On a weekend when Hollywood comes together to celebrate the 84th Academy Awards, some fans go on location to celebrate the festivities.
Call it Oscar tourism.
Guests book rooms at posh Hollywood hotels with the hopes of rubbing shoulders with the stars in hotel elevators, halls or lobbies. Most probably won’t get past security at the private after-Oscar parties, but who knows?
Sometimes it's enough just to be in a star's orbit, something many fans from around the world enjoy.
“As soon as the dates for the Academy Awards are announced, we start getting calls from long-time guests who love nothing more than to be here on Oscar night,” says Bob Gregson, sales and marketing director for the Hollywood Roosevelt.
The first Academy Awards ceremony was held at the hotel’s Blossom Ballroom on May 16, 1929.
“There were 200 people there and the whole ceremony was over in 15 minutes,” Gregson says. “I don’t think anyone then ever imagined how big it was destined to become.”
In 1942, growing attendance prompted a move to Grauman’s Chinese Theater, directly across Hollywood Boulevard from the 300-room, 84-year-old landmark hotel. Since 2001, the Academy Awards ceremony has been held at the Hollywood & Highland Center's Kodak Theatre, just steps from the Hollywood Roosevelt.
Those same ballrooms used on the first Oscar night this year will serve purposes more utilitarian than celebratory: The Roosevelt is headquarters for E! Entertainment Television, and the network uses the ballroom to stage its coverage.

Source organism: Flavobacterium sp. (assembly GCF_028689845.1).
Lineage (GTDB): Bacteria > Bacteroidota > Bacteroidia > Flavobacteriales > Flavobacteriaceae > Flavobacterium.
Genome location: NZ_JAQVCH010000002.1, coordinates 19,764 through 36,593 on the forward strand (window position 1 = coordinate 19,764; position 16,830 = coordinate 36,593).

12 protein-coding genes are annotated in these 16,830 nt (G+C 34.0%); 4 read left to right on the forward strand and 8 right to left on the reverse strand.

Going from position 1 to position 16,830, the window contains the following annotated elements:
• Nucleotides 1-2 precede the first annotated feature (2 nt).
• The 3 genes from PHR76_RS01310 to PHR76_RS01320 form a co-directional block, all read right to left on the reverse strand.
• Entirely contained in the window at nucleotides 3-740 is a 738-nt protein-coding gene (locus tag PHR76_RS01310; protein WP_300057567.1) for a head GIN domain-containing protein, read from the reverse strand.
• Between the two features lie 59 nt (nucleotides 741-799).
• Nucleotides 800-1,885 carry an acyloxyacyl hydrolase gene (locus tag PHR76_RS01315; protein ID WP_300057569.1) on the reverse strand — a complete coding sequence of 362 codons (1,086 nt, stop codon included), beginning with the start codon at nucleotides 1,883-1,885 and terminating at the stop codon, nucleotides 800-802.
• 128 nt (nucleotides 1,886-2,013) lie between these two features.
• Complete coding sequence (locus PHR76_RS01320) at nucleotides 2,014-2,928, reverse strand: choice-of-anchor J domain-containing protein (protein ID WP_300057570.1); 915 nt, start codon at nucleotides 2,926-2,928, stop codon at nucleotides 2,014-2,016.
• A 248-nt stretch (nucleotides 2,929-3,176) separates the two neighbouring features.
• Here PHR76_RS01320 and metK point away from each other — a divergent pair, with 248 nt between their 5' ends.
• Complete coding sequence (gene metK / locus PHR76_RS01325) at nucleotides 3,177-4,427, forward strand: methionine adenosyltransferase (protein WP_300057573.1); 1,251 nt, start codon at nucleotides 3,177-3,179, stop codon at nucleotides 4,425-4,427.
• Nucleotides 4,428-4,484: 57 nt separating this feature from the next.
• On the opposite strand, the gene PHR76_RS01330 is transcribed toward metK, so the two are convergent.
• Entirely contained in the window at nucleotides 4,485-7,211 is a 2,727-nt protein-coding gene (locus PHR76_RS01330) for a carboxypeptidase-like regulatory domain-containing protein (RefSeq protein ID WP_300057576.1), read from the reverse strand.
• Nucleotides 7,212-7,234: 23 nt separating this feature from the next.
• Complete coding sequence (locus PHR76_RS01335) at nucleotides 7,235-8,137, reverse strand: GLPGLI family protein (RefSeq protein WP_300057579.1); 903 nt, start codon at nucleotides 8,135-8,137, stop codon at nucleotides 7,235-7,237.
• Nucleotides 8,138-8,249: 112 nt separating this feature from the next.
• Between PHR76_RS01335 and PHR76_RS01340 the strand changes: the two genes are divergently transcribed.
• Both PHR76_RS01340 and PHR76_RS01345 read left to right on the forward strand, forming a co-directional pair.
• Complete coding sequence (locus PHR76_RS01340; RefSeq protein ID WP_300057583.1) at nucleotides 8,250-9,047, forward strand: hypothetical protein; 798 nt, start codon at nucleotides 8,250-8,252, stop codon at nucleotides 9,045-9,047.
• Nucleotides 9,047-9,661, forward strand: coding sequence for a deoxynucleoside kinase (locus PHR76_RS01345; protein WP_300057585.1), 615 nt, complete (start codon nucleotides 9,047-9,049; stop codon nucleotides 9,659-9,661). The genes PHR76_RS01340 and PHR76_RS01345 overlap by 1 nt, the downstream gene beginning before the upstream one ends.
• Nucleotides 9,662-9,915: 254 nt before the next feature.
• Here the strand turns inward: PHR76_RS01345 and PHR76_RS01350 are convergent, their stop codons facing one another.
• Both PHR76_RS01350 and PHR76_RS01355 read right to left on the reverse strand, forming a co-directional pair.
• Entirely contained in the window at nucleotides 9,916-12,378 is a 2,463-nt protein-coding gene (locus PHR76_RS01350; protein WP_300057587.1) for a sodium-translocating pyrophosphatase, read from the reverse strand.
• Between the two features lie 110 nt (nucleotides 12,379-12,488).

Guests over the years — during Oscar week and year-round — have included Johnny Depp, Robert Downey Jr., Leonardo DiCaprio, Frank Sinatra, Elizabeth Taylor, Alec Baldwin and Marilyn Monroe.
When Clark Gable and Carole Lombard stayed at the penthouse suite, it cost $5 a night. Today, it’s $5,000. Basic rooms there this weekend start at $366.
A newer cluster of stars are shining in the two-year-old Redbury Hotel at the iconic address of Hollywood and Vine. Recent guests at chef Daniel Elmaleh’s Cleo restaurant include Jeremy Piven, Elizabeth Banks and Joe Jonas.
“Any night of the week at the Redbury, you’re likely to see the stars,” says hotel general manager David Lang. “But on Oscar night, you might find yourself walking down the hall where A-list stars are hosting their private Oscar parties.
“We’re getting guests from around the world who are eager to immerse themselves in the buzz that comes from staying at a luxury hotel right in the center of all Hollywood has to offer. They’re booking rooms as much as a year in advance.”
Those rooms this weekend start at $339 a night.
Other Hollywood hotspots:
• The W Hollywood boasts that it allows guests to "watch the stars under the stars." Another Hollywood and Vine address, this one includes a massive outdoor movie screen. Rooms this weekend start at $459, with a minimum 2-night stay.
• Looking to make a splash during your Oscar week stay? Check out the Renaissance Hollywood Hotel & Spa. Its proximity to Kodak Theatre make it the headquarters for the world media due to descend on Hollywood for the Oscars. Renaissance rooms start at $419.
“The logistics of the Oscars tend to surprise guests as much as the glamor,” said Gregson. “There’s security, staff and media, and they’re all crowded around this one little neighborhood.”
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Chris Rodell is a Latrobe, Pa., freelance writer who blogs at www.EightDaysToAmish.com.